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Add To Calendar 26/02/2016 10:30:0026/02/2016 10:50:00America/ChicagoAquaculture 2016THE BUSINESS CASE FOR ENVIRONMENTALLY SUSTAINABLE AQUACULTURE PRODUCTION BurgundyThe World Aquaculture Societyjohnc@was.orgfalseanrl65yqlzh3g1q0dme13067DD/MM/YYYY

THE BUSINESS CASE FOR ENVIRONMENTALLY SUSTAINABLE AQUACULTURE PRODUCTION

Carole R. Engle, Ph.D.
 Engle-Stone Aquatic$ LLC
 E-mail:  cengle8523@gmail.com

Sustainable aquaculture production is widely recognized today as the end goal of efforts designed to lead to additional growth and expansion of aquaculture worldwide.  While "sustainable" continues to be a somewhat vague term, many now understand that, for aquaculture businesses to be sustained, economic trade-offs must be included in the overall assessment of sustainable aquaculture production.  There is a growing body of literature that examines the economic trade-offs of a variety of production and marketing practices recommended to enhance sustainability from an environmental management perspective.  However, most of these studies compare the costs with and without adoption of one or more specific farm changes expected to reduce environmental impacts.  There is little research that has looked at the broader view of whether those production practices that reduce environmental impacts might also result in improved economic performance, or conversely whether practices that improve economic performance may also result in reduced environmental impact of aquaculture businesses.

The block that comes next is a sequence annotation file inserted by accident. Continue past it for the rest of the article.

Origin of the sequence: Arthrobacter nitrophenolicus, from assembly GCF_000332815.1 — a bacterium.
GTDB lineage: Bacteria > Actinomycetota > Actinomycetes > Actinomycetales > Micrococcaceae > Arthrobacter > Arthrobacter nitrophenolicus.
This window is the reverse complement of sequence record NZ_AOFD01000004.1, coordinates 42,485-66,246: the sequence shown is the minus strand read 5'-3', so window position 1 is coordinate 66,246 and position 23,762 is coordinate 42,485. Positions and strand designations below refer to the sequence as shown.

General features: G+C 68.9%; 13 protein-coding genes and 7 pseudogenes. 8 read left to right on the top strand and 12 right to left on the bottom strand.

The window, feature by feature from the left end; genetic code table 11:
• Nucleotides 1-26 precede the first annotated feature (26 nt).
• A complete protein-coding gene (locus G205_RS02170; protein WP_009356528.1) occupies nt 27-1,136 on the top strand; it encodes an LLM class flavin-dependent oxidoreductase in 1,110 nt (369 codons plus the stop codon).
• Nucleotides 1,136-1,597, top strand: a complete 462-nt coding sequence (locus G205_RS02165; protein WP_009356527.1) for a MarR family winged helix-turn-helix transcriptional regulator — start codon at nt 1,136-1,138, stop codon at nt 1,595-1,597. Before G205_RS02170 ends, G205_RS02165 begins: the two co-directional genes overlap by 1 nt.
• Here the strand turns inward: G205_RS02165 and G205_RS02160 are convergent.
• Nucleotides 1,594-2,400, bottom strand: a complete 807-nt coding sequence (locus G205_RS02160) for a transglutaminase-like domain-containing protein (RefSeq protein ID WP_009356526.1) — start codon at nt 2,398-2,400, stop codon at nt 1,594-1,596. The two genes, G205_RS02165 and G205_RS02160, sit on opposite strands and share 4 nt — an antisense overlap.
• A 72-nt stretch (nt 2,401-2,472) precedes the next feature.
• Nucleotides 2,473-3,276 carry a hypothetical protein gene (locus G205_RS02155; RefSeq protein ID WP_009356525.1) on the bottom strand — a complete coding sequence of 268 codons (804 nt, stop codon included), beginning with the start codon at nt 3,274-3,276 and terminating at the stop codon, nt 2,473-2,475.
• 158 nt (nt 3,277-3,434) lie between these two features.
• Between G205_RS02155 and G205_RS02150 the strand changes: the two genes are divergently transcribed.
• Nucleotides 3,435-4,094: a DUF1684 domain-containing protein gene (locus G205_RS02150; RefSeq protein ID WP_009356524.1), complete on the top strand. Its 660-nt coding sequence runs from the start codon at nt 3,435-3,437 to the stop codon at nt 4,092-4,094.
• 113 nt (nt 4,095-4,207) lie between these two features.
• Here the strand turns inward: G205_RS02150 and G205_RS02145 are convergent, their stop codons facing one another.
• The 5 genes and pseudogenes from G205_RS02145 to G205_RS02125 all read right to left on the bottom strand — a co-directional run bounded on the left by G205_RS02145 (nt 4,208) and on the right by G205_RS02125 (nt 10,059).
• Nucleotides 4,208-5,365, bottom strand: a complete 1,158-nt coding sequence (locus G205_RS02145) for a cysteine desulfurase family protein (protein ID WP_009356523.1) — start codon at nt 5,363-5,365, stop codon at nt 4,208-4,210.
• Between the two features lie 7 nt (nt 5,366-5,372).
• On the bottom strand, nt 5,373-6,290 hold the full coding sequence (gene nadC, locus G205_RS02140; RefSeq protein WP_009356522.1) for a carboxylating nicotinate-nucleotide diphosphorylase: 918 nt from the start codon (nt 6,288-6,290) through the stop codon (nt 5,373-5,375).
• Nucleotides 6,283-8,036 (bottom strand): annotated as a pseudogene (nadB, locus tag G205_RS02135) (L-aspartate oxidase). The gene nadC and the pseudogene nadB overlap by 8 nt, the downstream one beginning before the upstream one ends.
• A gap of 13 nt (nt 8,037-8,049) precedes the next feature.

A recent study to examine these questions was undertaken.  Surveys were conducted of shrimp farms in Thailand and Vietnam to collect data on commonly used indicators of environmental performance (i.e. feed conversion ratio as measure of feed efficiency, waste, and water pollution, yield as a measure of efficiency of land use and habitat conversion, survival as a measure of health management, water and energy use, etc.) as well as fixed and variable inputs used in shrimp production.  

An economic analysis was developed to compare cost and profitability among groups of farms with similar management strategies.  Per-unit costs of production for each group were cross tabulated against the calculated measures of environmental performance.  The study highlighted the comparative economic importance of key indicators of environmental performance of shrimp farms.

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